It’s obviously a very different and new gear for me. All my friends and the people I am really close with are well aware of my passion for LEGO and how big of a role it’s played in my life over the last ten years with all the movies and other stuff. I think a few of them were confused when they first heard, but now when they watch, all of them are like, “Wow, this is pretty rad!” Jason Bateman brought his daughter down to the set while we were taping just to walk around–they’re really into LEGO at their house–and he was like, “This is so cool!” So, everyone’s really digging it, and the reaction to the show has been great.
Do you do your own stunt work for the show or did they have a professional baseball player come in and hit those creations for you?
First of all, I’m going to take that as a compliment on my baseball swing. I have to say, if I’m being totally honest, I felt like the pressure was on. I was nervous because I could really mess up on television. Maybe you have a bad swing or just miss. Well, I really just concentrated hard, as dumb as that sounds. I really concentrated hard because I knew that the teams – that part of their success and what they were judged on – was how their builds were getting destroyed. Specifically with the baseball bat, knowing that if I didn’t hit it properly, that I could really hurt their chances of winning and potentially put them at the bottom. So, I really wanted to do well by the teams.
You did one practice swing at the beginning of the episode. Did you get any other practice shots with other creations beforehand?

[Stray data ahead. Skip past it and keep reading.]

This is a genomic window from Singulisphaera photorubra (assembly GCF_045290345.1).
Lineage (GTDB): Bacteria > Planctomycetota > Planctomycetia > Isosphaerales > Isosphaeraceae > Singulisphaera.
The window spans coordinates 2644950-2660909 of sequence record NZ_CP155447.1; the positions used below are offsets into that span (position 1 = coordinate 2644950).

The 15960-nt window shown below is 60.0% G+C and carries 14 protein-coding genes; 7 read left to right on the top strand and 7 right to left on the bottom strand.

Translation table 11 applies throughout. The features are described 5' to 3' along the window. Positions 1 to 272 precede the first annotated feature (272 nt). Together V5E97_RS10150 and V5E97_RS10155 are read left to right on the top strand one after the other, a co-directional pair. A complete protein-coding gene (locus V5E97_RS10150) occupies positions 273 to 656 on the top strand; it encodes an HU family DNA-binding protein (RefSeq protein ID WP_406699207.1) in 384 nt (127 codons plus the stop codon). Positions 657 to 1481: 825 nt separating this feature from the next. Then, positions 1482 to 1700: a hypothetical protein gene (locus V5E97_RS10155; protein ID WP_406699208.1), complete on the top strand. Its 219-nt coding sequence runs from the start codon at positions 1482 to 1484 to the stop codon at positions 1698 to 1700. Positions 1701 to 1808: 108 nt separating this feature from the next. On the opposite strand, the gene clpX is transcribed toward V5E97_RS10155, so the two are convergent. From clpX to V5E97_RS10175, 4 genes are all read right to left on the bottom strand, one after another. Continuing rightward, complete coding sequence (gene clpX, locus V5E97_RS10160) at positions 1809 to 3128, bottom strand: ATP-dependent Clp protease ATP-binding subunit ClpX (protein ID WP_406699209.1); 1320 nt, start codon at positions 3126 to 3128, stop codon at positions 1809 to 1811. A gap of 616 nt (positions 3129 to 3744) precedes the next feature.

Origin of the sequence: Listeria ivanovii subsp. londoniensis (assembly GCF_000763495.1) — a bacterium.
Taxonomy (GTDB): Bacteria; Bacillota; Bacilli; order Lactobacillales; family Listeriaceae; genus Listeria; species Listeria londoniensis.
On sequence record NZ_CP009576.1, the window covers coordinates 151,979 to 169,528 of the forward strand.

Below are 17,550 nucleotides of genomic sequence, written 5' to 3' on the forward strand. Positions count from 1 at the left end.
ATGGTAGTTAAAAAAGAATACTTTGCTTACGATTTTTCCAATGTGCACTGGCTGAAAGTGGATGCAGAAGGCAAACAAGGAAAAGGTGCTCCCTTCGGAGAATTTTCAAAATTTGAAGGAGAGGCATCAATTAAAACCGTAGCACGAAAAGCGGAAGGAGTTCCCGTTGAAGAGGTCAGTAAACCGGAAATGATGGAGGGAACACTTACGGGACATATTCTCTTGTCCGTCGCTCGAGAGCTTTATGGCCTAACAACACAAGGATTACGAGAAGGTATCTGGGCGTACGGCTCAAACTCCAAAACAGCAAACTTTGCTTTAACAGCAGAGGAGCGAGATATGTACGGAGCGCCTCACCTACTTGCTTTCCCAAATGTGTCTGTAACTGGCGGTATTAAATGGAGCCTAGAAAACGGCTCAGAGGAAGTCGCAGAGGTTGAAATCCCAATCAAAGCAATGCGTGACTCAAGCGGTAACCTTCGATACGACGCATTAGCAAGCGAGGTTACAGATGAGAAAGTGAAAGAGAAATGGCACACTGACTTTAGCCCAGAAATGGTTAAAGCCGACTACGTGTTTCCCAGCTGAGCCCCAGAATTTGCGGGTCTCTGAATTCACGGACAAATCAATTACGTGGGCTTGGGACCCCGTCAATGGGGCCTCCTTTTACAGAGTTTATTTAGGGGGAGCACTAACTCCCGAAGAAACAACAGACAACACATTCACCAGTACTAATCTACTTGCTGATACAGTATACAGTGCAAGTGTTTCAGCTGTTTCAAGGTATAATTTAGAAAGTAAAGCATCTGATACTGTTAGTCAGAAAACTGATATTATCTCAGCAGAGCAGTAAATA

No, it was just the one and then the four that we destroyed on the show as part of the competition. That was it.
We’ve seen your skill at destroying the builds, but which episode’s theme made you think “Oh, I totally could build this”?
The build that I would have wanted to partake in the most would have been the movie builds episode. It seemed the most appealing to me. We had Phil Lord and Chris Miller (filmmakers, including The LEGO Movie) helping the teams and giving them inspiration. That seemed to be an episode that I thought that I could try build a moment, build a scene, and create a story. At first glance, that appeals to me. By the way, it should be noted I’m not saying I would necessarily be that good or as good as what our contestants do on the show, but it is something that I feel like I could do.
There’s a lot of downtime for you during the builds. Did you get to take breaks and go relax for a bit?
Well, of course, everybody takes breaks. Even the contestants have to take breaks. We don’t just leave them sealed in the room for 12 hours to build. There are breaks built in. Most of the time that they’re on the floor building, I’m either checking in or walking around. I might step out for a bit or whatever. But, I’m certainly not going home and then just coming in at the end. Sometimes what will happen is we’ll give them a challenge and we start to talk. I like to go and talk to them about what the challenge is and what they’re thinking. But, then you’ve got to give them some time on their own. I don’t want to distract them or get in their way. There might be a little bit of downtime for a minute or two, but you have to stay close because something might happen. And they’re like, “Oh, these guys ran into a problem,” or “this happened”, or whatever and we want to make sure to engage as much as you can for the show.
In the second episode of LEGO Masters we saw you trying to help Kara and Jessie as they rotated their creation. Is there any policy for what you can and can’t do to help the teams?